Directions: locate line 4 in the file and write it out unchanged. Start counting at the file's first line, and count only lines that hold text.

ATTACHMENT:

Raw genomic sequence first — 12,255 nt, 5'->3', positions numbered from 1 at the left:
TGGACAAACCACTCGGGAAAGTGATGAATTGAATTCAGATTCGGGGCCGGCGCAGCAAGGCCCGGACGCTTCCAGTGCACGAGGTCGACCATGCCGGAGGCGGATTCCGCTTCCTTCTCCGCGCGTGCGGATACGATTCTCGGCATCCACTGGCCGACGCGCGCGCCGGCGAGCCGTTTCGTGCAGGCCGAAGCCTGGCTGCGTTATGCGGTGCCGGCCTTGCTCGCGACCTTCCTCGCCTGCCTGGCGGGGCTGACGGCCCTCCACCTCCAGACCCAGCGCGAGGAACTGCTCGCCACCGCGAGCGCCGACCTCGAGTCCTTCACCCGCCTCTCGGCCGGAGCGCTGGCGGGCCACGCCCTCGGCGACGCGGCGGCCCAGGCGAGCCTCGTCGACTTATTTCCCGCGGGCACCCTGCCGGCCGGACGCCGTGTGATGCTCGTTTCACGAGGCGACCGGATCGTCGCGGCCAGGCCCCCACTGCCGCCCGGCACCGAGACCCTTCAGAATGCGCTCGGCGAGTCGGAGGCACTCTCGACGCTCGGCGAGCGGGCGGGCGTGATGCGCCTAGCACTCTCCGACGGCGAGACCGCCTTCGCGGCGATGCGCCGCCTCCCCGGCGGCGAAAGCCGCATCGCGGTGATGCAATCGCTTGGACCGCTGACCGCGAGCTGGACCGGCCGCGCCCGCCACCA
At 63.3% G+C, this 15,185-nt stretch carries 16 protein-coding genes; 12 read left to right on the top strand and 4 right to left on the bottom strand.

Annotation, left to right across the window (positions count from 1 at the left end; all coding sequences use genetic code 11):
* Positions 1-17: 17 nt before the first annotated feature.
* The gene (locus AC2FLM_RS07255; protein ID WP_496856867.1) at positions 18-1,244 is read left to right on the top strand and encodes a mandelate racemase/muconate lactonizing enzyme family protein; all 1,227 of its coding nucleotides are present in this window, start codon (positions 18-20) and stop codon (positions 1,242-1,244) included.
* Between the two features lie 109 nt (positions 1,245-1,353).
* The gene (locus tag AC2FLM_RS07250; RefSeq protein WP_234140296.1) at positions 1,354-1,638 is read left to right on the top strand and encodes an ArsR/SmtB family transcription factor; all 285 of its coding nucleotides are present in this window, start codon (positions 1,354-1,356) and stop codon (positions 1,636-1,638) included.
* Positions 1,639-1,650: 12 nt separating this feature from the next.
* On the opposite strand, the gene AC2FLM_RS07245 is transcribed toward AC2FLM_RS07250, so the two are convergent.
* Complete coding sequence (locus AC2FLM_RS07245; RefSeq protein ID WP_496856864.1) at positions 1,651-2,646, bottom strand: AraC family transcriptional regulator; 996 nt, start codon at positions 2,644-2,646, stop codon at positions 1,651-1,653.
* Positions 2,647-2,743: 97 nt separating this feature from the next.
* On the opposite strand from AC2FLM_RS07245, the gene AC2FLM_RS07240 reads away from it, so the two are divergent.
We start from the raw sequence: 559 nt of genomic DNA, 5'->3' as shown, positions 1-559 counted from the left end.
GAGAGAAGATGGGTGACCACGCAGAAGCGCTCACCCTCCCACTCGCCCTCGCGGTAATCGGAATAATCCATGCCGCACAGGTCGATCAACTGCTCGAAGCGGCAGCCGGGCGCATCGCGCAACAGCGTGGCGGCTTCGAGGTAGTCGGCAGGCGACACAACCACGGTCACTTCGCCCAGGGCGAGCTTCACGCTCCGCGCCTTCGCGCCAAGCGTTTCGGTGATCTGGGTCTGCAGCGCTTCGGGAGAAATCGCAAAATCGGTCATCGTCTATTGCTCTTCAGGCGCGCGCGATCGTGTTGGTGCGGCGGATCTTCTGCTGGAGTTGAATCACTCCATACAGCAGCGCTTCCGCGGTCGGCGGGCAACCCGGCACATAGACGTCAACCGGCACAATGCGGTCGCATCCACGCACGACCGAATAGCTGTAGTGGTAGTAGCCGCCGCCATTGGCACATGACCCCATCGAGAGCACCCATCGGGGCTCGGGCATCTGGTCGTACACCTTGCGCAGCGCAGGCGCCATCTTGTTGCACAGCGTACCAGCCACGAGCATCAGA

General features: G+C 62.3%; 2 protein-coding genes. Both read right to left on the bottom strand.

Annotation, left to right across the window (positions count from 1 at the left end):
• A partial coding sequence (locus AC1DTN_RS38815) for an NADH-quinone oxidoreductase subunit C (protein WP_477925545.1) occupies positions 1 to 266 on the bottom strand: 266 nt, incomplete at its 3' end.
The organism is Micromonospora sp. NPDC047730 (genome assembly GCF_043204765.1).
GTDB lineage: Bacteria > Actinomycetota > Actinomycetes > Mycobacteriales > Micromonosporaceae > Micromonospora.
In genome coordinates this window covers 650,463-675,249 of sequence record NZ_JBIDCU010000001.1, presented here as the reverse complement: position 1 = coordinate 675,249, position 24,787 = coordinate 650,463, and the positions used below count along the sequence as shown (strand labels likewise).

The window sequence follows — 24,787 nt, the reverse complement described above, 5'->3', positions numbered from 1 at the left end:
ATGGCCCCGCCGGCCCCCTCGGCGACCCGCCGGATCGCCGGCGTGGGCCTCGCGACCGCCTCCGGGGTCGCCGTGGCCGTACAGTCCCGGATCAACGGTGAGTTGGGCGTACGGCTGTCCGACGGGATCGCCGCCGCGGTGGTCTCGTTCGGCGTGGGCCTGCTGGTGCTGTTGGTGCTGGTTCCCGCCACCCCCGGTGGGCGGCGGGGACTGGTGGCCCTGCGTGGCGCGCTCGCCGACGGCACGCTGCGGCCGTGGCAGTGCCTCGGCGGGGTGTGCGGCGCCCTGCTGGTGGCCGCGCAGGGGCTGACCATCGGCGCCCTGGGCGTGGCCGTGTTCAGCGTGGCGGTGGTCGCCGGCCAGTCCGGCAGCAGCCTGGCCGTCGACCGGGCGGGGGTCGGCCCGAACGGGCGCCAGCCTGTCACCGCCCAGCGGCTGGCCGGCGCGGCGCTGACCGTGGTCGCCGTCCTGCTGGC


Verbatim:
Annotation, left to right across the window (positions count from 1 at the left end; all coding sequences use genetic code 11):